Two years ago, her deterioration became more apparent: she could not perform any domestic tasks. She started showing mouth movements stereotypical of suckling, sticking out, and inserting her tongue in her mouth. At times she would count, whispering: "1...2...3...4" with her hands behind the back. She presented hyperorality: great appetite for candy and soft drinks. She would get annoyed if these were not provided to her, and she gained weight. Furthermore, she showed impatience: she assaulted people if they did not comply immediately and cried without any apparent cause. Different professionals diagnosed her with "vascular dementia" or "Pick's disease." She was prescribed Quetiapine in increasing doses up to 400mg, as well as 10mg of Memantine and five drops of Haloperidol in case her relentlessness accentuated, thereby partially reducing her irritability and impulsivity. Her requested laboratory tests (hematic biometry, and renal, liver, and thyroid urinogram) showed findings within normal ranges, except for a B12 vitamin deficiency (87 pg/mL).

Today, the patient does not present spontaneous discourse and preserves motor and verbal stereotypes. She can get dressed and eat on her own, and she does not wear diapers. She shows less irritability and aggressiveness, although she demands candy and behaves childishly. In her mental exam, she was found awake, inattentive, and aware of her surroundings. She understood simple and complex orders, with facial hypomimia, and bradykinesia. She is disoriented in time but oriented in space and person. Her language is plain, non-spontaneous. She seems apathetic, and does not smile.

Sometimes she interrupts, pointing out inappropriately: "my son is a district attorney for the supreme court," which is false. At the end of the interview, she repeatedly asked if her son had paid the appointment and demanded to leave. Her impatience makes a more detailed examination difficult to conduct. She lacks insight or awareness of her illness. The neurological exam did not show any motor or sensitive abnormalities, though the osteotendinous reflexes increased asymmetrically. Babinski and Hoffman were bilaterally negative. Primitive reflexes: digital grasp and sucking; forced palmar grasp reflex was not found. Balance and coordination were preserved. Cranial nerves are normal. Scores: Mini Mental State Examination (MMSE): 20/30. Addenbrooke's Cognitive Examination (ACE): 72/100. INECO Frontal Screening (IFS): 10/30. Clinical Dementia Rating (CDR): 2 (moderate stage). Neuropsychological evaluation: Severe impairment of the executive and attentional functions as well as the social cognition, with a minor impairment of language and visuo-constructive functions; there is also a considerable impairment of verbal memory. Figures 1, 2, and 3 show the NMRIs of the patient's brain.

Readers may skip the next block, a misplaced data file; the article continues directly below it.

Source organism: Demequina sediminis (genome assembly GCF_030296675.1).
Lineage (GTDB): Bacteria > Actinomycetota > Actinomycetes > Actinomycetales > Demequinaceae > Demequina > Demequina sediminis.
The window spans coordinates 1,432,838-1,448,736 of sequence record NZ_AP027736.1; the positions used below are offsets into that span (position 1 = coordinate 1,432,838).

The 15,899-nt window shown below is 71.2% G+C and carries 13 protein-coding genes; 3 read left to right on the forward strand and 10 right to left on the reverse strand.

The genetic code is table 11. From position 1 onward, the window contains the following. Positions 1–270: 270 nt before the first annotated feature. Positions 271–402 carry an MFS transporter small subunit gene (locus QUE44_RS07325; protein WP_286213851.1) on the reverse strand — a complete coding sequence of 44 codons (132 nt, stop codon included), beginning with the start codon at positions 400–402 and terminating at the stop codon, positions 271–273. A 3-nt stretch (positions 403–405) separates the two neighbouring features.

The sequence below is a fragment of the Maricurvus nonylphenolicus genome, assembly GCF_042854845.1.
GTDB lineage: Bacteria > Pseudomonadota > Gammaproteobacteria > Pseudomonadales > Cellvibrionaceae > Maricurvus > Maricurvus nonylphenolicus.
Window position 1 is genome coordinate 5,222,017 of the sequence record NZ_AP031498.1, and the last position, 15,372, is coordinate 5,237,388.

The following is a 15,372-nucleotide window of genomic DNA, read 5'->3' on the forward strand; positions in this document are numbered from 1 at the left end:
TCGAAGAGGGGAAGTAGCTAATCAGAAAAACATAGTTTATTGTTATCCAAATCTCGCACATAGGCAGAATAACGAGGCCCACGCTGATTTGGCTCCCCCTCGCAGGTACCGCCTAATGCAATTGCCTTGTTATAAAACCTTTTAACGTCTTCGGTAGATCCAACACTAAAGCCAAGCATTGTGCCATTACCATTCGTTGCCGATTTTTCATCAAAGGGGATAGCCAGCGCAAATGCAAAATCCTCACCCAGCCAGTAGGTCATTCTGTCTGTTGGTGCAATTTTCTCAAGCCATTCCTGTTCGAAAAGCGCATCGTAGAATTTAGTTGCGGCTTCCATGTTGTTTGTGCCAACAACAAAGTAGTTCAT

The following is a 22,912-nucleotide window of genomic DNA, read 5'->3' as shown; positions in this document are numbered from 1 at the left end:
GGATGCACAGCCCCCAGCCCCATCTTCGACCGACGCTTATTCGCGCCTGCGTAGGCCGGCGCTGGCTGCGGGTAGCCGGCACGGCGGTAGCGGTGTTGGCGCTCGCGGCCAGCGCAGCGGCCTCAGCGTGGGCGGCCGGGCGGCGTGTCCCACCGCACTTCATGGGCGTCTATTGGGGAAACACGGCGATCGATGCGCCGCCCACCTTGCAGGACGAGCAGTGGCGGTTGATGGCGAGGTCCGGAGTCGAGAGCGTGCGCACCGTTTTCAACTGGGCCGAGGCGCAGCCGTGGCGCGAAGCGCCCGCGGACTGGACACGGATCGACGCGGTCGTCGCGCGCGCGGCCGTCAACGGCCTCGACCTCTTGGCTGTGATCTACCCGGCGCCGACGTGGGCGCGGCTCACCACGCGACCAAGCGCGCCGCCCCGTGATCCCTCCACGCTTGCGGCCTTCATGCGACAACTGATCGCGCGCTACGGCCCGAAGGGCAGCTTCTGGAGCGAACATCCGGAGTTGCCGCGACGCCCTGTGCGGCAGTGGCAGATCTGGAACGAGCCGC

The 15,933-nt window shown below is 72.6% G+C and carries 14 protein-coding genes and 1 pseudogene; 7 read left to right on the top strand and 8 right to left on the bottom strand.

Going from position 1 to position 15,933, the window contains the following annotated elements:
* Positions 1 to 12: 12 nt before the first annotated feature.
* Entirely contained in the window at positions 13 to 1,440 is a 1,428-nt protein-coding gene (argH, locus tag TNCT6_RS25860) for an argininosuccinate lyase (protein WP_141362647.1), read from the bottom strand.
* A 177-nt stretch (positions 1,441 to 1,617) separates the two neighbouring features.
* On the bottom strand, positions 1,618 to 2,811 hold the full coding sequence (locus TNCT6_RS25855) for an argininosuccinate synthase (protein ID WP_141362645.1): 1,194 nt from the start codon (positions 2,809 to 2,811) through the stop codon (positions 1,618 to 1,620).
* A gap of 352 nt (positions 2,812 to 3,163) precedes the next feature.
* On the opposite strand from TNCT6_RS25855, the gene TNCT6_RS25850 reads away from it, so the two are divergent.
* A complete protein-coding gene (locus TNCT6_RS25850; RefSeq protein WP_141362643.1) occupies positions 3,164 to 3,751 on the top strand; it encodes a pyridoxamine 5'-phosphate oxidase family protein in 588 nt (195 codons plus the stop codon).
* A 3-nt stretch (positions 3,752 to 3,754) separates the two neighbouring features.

Figure 1. Nuclear magnetic resonance imaging, axial-FLAIR brain section: moderate to severe frontal bilateral and insular atrophy, predominantly right-sided. Additionally, hyperintensities of white matter are observed at the periventricular level and at the level of the anterior part of the corpus callosum with dilation of lateral ventricles.

 

Figure 2: Nuclear magnetic resonance imaging, sagittal-T1 brain section: moderate to severe frontal cortical atrophy compared to posterior lobes.

 

Figure 4. Nuclear magnetic resonance imaging, coronal-T2 brain section: Insular and frontal cortical bilateral atrophy, predominantly right-sided, with lateral and third ventricles dilatation. Pronounced hippocampal atrophy.

 

DISCUSSION


bvFTD represents between 50-60% of FTD cases, and it occurs more in men than women (2 to 1) (2). In the clinical picture, empathy loss is combined with disinhibition, apathy, emotional flattening, and affective indifference (1). Likewise, the development of stereotypical and compulsive movements and hyperorality behaviors is frequent. A lack of self-analysis and insight is discernible, as well as a decrease in spontaneous language. Even mutism is observed (3, 7). There is a percentage in which late-onset movement disorder, such as motor neuron disease, supranuclear palsy, and corticobasal degeneration, also appear (8). FTD is often confused for a series of different psychiatric disorders: a manic disorder due to disinhibition symptoms, depression due to apathy symptoms, an obsessive-compulsive disorder due to stereotypical symptoms, late-onset schizophrenia in cases with psychotic symptoms. Furthermore, secondary clinical pictures can develop in the early stages of bvFTD, such as ludopathy, compulsive shopping disorder, pathological collecting behavior, addictions, and other psychiatric disorders (9, 10).

According to the International Consensus Criteria (2011), at least one of the three following criterion is required to establish a possible bvFTD diagnosis: disinhibition, apathy or abulia, empathy loss, stereotypical or compulsive behavior, hyperorality or dietary changes, neuropsychological profile with impairment of executive functions but with preservation of memory and visuospatial functions (7). In this instance, the clinical criteria for a possible FTD case are met.